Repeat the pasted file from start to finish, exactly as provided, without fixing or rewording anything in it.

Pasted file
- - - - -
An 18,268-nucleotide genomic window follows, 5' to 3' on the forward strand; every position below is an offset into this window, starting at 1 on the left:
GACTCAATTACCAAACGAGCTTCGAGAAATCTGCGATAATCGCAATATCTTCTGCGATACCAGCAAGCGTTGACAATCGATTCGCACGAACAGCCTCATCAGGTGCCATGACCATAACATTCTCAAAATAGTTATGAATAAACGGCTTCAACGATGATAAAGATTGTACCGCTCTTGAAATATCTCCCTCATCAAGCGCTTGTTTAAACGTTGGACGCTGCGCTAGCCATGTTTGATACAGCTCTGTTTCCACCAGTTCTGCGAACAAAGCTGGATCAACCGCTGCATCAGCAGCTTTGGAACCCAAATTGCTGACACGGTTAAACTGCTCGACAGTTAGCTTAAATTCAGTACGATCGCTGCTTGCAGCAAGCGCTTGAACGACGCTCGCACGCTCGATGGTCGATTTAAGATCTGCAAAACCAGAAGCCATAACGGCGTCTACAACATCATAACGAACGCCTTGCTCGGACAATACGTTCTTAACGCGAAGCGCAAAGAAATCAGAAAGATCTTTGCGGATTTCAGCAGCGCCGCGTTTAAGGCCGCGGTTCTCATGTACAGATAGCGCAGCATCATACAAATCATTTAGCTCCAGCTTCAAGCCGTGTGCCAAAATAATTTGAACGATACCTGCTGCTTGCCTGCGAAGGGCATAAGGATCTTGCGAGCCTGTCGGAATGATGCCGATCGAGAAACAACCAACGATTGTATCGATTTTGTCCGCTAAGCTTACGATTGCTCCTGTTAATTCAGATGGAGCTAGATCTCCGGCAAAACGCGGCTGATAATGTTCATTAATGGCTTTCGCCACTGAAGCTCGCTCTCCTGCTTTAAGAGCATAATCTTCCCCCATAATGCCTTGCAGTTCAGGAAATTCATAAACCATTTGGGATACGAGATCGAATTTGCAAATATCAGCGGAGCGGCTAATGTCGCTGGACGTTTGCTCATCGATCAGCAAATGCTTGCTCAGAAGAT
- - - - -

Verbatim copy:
An 18,268-nucleotide genomic window follows, 5' to 3' on the forward strand; every position below is an offset into this window, starting at 1 on the left:
GACTCAATTACCAAACGAGCTTCGAGAAATCTGCGATAATCGCAATATCTTCTGCGATACCAGCAAGCGTTGACAATCGATTCGCACGAACAGCCTCATCAGGTGCCATGACCATAACATTCTCAAAATAGTTATGAATAAACGGCTTCAACGATGATAAAGATTGTACCGCTCTTGAAATATCTCCCTCATCAAGCGCTTGTTTAAACGTTGGACGCTGCGCTAGCCATGTTTGATACAGCTCTGTTTCCACCAGTTCTGCGAACAAAGCTGGATCAACCGCTGCATCAGCAGCTTTGGAACCCAAATTGCTGACACGGTTAAACTGCTCGACAGTTAGCTTAAATTCAGTACGATCGCTGCTTGCAGCAAGCGCTTGAACGACGCTCGCACGCTCGATGGTCGATTTAAGATCTGCAAAACCAGAAGCCATAACGGCGTCTACAACATCATAACGAACGCCTTGCTCGGACAATACGTTCTTAACGCGAAGCGCAAAGAAATCAGAAAGATCTTTGCGGATTTCAGCAGCGCCGCGTTTAAGGCCGCGGTTCTCATGTACAGATAGCGCAGCATCATACAAATCATTTAGCTCCAGCTTCAAGCCGTGTGCCAAAATAATTTGAACGATACCTGCTGCTTGCCTGCGAAGGGCATAAGGATCTTGCGAGCCTGTCGGAATGATGCCGATCGAGAAACAACCAACGATTGTATCGATTTTGTCCGCTAAGCTTACGATTGCTCCTGTTAATTCAGATGGAGCTAGATCTCCGGCAAAACGCGGCTGATAATGTTCATTAATGGCTTTCGCCACTGAAGCTCGCTCTCCTGCTTTAAGAGCATAATCTTCCCCCATAATGCCTTGCAGTTCAGGAAATTCATAAACCATTTGGGATACGAGATCGAATTTGCAAATATCAGCGGAGCGGCTAATGTCGCTGGACGTTTGCTCATCGATCAGCAAATGCTTGCTCAGAAGAT